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Keven Moore on Insurance: How the Trayvon Martin tragedy affects you, your community
Posted on Jul 12th, 2013

Specifically, the horrific incident and the likelihood of a subsequent large civil lawsuit for wrongful death should serve as a wakeup call for all homeowners who are living in communities that operate homeowners’ associations and volunteer neighborhood watch programs. Zimmerman, who is charged in Martin’s death, was the head of a neighborhood watch group and claims he acted in self-defense.
[Neighborhood Watch Start Up Meeting Flyer]
This will have long-lasting effects that will stretch far beyond the talking heads and spin doctors on cable networks and news channels. By the time it all plays out, there very well may be several other additional unsuspecting victims that you won’t ever hear about, and these are the other people who happen to own a home in the very neighborhood in which Trayvon was killed.
Imagine that, as a homeowner, even though you never pulled the trigger or even knew George Zimmerman or any of your HOA officers or members in that neighborhood, you personally could be on the hook for the damages the Trayvon Martin family is seeking. There’s the possibility that you could even lose your home and all that you have invested in it.
How is that possible or even fair? How is that justice for Trayvon Martin, you may ask?
While it is impossible to predict how a judge or jury will rule on either a criminal or civil case, it is possible to differentiate the issues that will determine the potential end result, both legal and financial, for the HOA in that community, as well as for the residents. If George Zimmerman is convicted, then Pandora’s box swings wide open for a civil lawsuit — as the courts have previously held that HOAs are liable in wrongful-death cases.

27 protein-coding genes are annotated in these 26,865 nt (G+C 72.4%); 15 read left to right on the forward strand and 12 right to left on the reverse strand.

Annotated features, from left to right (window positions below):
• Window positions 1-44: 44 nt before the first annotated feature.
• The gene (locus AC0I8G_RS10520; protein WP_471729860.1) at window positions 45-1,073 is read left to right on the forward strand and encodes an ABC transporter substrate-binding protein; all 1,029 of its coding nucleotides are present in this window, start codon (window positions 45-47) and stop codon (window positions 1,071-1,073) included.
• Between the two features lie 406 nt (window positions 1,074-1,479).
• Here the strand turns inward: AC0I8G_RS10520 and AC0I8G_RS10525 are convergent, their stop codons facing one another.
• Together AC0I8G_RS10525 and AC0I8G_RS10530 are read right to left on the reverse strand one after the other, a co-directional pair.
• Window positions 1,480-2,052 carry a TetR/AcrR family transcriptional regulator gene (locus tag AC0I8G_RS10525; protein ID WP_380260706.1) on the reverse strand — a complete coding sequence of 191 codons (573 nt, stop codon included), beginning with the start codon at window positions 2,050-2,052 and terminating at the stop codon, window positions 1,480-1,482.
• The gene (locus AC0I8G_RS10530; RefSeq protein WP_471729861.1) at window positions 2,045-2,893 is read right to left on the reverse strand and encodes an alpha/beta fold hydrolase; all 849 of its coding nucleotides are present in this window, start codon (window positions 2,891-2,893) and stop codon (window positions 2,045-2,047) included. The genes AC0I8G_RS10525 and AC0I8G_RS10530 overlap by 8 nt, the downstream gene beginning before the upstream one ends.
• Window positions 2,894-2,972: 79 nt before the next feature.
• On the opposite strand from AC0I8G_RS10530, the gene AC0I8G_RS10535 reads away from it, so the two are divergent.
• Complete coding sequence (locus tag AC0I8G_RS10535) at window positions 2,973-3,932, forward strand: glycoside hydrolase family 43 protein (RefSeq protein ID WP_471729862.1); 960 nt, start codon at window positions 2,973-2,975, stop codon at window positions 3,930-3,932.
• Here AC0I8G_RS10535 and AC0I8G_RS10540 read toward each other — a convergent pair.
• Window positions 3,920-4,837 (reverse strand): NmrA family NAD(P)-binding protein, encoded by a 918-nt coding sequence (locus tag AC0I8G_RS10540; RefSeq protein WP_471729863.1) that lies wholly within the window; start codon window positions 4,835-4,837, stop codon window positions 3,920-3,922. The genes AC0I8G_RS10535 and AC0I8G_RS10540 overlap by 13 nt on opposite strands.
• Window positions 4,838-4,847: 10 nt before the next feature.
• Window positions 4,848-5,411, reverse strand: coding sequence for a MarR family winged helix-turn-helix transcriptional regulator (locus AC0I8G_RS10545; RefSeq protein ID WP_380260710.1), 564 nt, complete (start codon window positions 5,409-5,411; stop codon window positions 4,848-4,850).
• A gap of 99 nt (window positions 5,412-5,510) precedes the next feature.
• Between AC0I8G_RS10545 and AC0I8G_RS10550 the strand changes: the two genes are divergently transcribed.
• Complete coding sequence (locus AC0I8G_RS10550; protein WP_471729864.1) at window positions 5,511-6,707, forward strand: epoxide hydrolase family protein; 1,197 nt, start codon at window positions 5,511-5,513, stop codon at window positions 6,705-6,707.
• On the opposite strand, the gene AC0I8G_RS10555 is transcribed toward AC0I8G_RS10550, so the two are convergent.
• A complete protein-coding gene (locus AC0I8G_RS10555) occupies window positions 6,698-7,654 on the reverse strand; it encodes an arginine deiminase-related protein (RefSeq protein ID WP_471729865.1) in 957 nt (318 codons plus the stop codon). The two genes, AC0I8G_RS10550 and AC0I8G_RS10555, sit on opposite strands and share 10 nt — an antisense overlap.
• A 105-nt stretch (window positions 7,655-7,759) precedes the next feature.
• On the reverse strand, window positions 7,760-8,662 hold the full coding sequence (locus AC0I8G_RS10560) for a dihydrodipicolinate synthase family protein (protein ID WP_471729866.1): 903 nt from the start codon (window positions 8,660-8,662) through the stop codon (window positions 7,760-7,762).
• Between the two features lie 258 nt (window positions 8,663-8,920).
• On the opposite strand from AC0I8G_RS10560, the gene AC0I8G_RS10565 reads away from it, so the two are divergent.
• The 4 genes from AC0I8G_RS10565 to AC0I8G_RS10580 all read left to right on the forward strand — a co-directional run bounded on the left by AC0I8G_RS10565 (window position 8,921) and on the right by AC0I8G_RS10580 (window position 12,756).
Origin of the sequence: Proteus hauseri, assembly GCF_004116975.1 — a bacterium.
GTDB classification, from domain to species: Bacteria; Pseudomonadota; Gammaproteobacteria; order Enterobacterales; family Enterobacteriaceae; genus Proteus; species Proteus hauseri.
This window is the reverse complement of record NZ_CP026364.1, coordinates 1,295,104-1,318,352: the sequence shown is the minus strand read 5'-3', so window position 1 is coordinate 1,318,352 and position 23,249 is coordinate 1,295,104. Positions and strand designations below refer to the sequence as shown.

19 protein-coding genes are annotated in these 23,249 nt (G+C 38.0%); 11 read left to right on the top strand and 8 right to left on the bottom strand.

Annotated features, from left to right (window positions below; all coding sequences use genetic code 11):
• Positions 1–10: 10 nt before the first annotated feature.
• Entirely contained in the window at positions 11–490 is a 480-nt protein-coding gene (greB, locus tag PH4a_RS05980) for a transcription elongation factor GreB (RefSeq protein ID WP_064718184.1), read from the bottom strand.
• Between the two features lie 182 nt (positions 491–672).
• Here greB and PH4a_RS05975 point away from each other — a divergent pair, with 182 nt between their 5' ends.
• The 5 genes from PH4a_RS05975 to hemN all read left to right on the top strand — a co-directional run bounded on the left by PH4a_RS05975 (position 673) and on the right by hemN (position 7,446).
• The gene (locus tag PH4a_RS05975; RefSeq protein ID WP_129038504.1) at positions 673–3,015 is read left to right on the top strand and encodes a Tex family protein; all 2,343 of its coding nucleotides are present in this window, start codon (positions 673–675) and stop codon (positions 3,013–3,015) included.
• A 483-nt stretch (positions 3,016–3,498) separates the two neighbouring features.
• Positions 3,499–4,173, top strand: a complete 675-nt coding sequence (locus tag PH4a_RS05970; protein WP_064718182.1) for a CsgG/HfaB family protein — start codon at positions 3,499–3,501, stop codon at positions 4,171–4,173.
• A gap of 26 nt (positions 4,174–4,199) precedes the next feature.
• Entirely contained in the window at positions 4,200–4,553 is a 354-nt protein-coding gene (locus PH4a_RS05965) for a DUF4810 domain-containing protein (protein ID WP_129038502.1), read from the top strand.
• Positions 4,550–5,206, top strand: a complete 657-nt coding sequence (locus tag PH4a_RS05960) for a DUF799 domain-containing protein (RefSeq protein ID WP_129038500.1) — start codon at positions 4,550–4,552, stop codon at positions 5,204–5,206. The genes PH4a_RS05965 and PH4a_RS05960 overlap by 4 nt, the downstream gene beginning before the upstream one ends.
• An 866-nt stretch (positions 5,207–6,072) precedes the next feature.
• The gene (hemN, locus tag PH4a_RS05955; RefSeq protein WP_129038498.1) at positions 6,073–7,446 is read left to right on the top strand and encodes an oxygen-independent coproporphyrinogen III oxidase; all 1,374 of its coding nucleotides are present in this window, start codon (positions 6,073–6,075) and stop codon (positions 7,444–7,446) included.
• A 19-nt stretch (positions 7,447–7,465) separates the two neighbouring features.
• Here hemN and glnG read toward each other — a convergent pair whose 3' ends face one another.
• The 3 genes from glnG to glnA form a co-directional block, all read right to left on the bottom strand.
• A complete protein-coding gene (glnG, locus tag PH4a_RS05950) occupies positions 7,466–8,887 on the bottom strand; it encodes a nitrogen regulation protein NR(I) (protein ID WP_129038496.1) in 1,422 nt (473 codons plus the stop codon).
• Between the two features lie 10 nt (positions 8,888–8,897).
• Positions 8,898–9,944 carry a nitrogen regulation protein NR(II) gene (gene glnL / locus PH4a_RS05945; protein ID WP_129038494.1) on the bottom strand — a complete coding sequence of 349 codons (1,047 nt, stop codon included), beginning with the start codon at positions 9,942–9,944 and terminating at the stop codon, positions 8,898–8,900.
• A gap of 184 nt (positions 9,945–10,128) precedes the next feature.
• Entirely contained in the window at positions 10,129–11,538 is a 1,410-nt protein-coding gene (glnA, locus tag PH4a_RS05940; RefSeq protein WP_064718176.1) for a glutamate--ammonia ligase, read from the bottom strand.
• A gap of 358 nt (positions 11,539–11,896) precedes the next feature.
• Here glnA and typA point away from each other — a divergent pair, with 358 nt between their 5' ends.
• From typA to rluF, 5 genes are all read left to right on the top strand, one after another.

So, the question remains: Are community associations and homeowners legally and financially responsible, directly or indirectly, for the actions of residents injured or killed — or whose actions harm or kill someone else — while performing neighborhood watch duties? The answer is yes, of course.
You and all the other homeowners are collectively responsible for your HOA’s financial obligations. So think about that the next time you receive a ballot to vote for your HOA officers. Wow, that changes everything, doesn’t it?
So, if the awarded damages exceed the HOA limits of liability on the insurance policy, you as a homeowner living in that community will be held personally responsible because the judge will consider every home in that HOA as collateral to cover the awarded damages.
In the past, HOAs have been found responsible for injuries or deaths that occur in the common areas due to everything from an uneven/buckled sidewalk, dark parking garages, swimming pools, maintenance work, playgrounds, fallen trees and countless other possibilities.
The legal fees to defend the homeowners in this community in Sanford, FLa., are likely to run into hundreds of thousands of dollars alone. In this case, the HOA’s commercial general liability insurance policy will more than likely end up covering the defense costs and the damages awarded, but usually that coverage limit is set at $1 million unless additional coverage was requested when the policy was enforced.
If the award exceeds the limits of the association’s policy it will then have to come out of a special assessment on the homeowners living in that community governed by the HOA. If the association attempts to declare bankruptcy, it will not sit well with a judge and probably will not be permissible.